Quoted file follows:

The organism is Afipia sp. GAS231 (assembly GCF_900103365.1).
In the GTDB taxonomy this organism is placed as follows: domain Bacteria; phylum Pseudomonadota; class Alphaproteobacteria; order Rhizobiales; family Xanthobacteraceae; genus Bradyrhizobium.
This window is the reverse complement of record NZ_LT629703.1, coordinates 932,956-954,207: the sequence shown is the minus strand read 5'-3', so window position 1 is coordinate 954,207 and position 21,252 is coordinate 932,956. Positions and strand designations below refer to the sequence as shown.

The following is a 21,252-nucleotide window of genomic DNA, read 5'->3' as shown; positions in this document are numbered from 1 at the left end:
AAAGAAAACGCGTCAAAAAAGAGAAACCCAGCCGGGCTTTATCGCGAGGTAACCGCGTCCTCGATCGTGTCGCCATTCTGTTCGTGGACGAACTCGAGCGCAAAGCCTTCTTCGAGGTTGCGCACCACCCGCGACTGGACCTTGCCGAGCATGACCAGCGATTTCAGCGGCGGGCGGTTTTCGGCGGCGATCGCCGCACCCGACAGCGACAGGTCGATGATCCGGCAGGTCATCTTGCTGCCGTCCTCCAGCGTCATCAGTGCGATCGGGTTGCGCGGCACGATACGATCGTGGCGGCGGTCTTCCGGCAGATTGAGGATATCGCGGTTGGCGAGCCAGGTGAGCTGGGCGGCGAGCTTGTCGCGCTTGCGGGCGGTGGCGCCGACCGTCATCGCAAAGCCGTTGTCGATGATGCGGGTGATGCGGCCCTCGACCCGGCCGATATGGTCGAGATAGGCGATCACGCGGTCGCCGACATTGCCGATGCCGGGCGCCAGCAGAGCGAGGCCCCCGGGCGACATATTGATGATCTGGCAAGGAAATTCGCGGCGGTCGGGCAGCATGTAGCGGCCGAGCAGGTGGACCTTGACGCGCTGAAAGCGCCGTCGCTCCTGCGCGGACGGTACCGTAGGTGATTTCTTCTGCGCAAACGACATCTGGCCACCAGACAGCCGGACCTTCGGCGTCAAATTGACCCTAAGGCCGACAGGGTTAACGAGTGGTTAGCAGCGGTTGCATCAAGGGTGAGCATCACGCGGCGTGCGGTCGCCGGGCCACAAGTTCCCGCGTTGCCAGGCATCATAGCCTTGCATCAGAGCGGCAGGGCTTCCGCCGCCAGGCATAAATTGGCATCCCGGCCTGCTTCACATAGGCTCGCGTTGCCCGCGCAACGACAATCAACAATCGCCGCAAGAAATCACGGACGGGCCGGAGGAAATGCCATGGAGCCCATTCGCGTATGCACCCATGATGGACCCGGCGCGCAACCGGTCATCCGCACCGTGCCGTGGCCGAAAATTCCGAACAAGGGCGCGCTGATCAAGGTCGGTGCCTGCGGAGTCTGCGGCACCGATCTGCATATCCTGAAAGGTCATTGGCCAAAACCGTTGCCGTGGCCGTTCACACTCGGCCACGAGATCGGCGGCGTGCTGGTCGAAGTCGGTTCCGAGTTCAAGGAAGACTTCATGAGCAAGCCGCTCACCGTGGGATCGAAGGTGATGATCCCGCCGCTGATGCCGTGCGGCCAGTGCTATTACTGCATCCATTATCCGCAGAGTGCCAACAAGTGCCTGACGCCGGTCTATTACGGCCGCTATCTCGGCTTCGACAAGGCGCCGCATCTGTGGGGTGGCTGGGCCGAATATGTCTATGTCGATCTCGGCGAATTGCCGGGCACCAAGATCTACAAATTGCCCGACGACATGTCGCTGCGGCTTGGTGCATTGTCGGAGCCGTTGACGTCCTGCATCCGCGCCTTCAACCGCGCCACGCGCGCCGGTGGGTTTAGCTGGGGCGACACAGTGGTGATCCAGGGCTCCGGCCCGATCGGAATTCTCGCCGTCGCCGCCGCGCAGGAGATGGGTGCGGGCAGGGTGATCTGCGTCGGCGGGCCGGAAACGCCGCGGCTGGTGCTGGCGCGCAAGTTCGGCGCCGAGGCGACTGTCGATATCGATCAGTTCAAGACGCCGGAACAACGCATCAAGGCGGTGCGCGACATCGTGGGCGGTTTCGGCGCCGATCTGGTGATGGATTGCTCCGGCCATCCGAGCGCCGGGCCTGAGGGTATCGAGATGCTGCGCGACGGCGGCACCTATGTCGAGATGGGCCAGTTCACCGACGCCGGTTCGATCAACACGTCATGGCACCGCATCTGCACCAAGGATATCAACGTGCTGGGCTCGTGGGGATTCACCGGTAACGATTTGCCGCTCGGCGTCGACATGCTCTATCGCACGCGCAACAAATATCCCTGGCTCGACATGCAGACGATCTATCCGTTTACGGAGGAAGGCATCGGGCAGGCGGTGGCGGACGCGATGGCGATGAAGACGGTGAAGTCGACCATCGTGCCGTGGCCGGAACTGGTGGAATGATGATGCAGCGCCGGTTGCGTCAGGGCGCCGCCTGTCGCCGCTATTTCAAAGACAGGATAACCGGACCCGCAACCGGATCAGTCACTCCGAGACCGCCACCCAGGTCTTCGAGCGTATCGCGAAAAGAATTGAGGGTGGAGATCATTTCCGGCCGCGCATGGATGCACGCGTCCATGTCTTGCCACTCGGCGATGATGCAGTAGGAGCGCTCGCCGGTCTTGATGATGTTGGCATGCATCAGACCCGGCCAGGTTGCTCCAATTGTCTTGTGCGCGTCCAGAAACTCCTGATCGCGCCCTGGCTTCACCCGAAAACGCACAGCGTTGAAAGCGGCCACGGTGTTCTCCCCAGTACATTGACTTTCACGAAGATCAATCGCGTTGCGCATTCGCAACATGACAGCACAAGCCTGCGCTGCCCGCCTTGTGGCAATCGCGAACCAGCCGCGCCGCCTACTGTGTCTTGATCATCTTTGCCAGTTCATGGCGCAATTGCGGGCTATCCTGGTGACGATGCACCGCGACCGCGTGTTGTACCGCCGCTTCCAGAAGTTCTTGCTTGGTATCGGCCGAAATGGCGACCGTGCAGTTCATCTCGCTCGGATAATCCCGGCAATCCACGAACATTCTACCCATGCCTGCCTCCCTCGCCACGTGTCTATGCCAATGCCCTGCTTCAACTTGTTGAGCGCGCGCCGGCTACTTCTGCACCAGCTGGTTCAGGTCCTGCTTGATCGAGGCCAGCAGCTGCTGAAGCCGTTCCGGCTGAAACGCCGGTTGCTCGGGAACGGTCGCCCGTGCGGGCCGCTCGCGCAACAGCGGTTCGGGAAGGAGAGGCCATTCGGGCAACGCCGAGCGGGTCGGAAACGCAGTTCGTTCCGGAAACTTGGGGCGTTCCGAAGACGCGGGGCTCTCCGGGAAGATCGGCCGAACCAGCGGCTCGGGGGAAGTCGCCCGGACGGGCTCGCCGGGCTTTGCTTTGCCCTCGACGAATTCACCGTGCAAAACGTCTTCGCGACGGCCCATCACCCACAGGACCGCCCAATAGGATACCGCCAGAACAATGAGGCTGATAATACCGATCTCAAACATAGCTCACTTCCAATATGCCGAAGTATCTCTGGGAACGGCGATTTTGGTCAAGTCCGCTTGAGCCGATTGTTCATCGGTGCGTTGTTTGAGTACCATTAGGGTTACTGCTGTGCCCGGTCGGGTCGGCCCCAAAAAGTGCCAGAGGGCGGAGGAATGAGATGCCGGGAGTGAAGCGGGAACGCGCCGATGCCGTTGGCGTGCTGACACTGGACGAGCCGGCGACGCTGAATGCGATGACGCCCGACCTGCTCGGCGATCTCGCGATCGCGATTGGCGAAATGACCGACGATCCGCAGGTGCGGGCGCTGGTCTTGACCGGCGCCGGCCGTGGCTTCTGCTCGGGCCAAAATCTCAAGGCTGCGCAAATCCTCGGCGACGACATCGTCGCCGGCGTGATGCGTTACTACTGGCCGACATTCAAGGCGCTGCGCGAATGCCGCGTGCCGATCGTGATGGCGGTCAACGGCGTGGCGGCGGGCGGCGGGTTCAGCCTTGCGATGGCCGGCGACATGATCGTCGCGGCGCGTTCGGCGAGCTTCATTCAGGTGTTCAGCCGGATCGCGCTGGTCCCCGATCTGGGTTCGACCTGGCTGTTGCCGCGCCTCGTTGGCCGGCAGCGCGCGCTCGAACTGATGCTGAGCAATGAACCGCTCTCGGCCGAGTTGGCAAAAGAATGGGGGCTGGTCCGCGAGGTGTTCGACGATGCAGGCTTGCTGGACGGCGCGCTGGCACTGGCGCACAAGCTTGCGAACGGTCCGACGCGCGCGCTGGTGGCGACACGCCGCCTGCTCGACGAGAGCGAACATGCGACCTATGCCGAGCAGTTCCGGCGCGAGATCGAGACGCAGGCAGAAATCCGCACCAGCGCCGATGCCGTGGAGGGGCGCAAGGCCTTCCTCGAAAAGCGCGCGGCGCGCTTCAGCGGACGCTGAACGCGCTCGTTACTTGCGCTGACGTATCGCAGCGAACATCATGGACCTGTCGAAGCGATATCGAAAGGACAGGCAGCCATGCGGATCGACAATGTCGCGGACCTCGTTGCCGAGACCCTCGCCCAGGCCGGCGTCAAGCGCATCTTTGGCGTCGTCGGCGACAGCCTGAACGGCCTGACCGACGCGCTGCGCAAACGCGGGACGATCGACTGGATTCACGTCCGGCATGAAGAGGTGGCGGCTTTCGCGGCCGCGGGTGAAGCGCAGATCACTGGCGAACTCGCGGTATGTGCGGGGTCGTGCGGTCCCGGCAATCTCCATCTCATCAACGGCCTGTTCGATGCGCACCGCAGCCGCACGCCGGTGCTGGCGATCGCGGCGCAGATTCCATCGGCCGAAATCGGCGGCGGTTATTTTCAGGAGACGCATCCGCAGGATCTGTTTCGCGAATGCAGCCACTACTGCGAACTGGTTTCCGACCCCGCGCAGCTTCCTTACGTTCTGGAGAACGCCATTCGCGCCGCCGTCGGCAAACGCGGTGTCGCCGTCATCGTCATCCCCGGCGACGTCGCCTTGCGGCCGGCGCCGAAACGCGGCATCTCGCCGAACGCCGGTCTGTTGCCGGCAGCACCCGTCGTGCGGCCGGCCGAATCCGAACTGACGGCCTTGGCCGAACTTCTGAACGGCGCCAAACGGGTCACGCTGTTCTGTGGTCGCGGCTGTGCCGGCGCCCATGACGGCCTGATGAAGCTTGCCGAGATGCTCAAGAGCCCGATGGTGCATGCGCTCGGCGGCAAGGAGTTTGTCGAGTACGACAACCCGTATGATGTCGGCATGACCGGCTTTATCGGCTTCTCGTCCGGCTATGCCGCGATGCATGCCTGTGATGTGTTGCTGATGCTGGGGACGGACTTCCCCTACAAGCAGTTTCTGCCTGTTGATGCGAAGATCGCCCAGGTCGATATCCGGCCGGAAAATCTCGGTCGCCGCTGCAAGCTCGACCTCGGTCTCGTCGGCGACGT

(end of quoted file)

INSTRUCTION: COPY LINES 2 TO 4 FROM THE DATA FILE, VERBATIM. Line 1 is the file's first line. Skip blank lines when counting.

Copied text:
In the GTDB taxonomy this organism is placed as follows: domain Bacteria; phylum Pseudomonadota; class Alphaproteobacteria; order Rhizobiales; family Xanthobacteraceae; genus Bradyrhizobium.
This window is the reverse complement of record NZ_LT629703.1, coordinates 932,956-954,207: the sequence shown is the minus strand read 5'-3', so window position 1 is coordinate 954,207 and position 21,252 is coordinate 932,956. Positions and strand designations below refer to the sequence as shown.

The following is a 21,252-nucleotide window of genomic DNA, read 5'->3' as shown; positions in this document are numbered from 1 at the left end: